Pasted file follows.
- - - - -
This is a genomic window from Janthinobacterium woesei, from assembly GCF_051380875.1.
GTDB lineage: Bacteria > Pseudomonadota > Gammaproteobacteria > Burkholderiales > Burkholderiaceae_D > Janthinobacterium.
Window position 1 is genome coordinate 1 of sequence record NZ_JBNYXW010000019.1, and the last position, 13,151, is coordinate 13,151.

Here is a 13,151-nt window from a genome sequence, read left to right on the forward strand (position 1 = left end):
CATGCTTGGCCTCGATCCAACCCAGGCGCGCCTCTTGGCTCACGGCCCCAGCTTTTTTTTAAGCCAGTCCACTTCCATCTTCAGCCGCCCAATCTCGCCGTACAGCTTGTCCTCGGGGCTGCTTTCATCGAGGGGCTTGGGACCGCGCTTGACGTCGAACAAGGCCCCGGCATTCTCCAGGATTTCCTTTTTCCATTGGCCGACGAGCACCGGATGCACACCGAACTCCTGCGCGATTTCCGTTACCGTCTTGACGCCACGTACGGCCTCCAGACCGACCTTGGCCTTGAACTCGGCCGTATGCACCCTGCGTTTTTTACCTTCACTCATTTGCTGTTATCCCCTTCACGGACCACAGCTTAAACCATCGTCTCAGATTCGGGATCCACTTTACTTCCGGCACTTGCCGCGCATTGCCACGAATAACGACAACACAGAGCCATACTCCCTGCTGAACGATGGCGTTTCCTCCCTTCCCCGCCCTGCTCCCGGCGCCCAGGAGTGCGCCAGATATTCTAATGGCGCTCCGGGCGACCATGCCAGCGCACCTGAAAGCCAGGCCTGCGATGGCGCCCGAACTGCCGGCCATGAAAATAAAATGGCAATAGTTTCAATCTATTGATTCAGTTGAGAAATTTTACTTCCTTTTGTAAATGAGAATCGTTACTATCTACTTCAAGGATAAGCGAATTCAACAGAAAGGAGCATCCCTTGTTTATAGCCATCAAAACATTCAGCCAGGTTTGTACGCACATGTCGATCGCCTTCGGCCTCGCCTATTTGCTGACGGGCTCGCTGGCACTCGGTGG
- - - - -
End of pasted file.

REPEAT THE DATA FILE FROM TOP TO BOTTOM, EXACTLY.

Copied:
This is a genomic window from Janthinobacterium woesei, from assembly GCF_051380875.1.
GTDB lineage: Bacteria > Pseudomonadota > Gammaproteobacteria > Burkholderiales > Burkholderiaceae_D > Janthinobacterium.
Window position 1 is genome coordinate 1 of sequence record NZ_JBNYXW010000019.1, and the last position, 13,151, is coordinate 13,151.

Here is a 13,151-nt window from a genome sequence, read left to right on the forward strand (position 1 = left end):
CATGCTTGGCCTCGATCCAACCCAGGCGCGCCTCTTGGCTCACGGCCCCAGCTTTTTTTTAAGCCAGTCCACTTCCATCTTCAGCCGCCCAATCTCGCCGTACAGCTTGTCCTCGGGGCTGCTTTCATCGAGGGGCTTGGGACCGCGCTTGACGTCGAACAAGGCCCCGGCATTCTCCAGGATTTCCTTTTTCCATTGGCCGACGAGCACCGGATGCACACCGAACTCCTGCGCGATTTCCGTTACCGTCTTGACGCCACGTACGGCCTCCAGACCGACCTTGGCCTTGAACTCGGCCGTATGCACCCTGCGTTTTTTACCTTCACTCATTTGCTGTTATCCCCTTCACGGACCACAGCTTAAACCATCGTCTCAGATTCGGGATCCACTTTACTTCCGGCACTTGCCGCGCATTGCCACGAATAACGACAACACAGAGCCATACTCCCTGCTGAACGATGGCGTTTCCTCCCTTCCCCGCCCTGCTCCCGGCGCCCAGGAGTGCGCCAGATATTCTAATGGCGCTCCGGGCGACCATGCCAGCGCACCTGAAAGCCAGGCCTGCGATGGCGCCCGAACTGCCGGCCATGAAAATAAAATGGCAATAGTTTCAATCTATTGATTCAGTTGAGAAATTTTACTTCCTTTTGTAAATGAGAATCGTTACTATCTACTTCAAGGATAAGCGAATTCAACAGAAAGGAGCATCCCTTGTTTATAGCCATCAAAACATTCAGCCAGGTTTGTACGCACATGTCGATCGCCTTCGGCCTCGCCTATTTGCTGACGGGCTCGCTGGCACTCGGTGG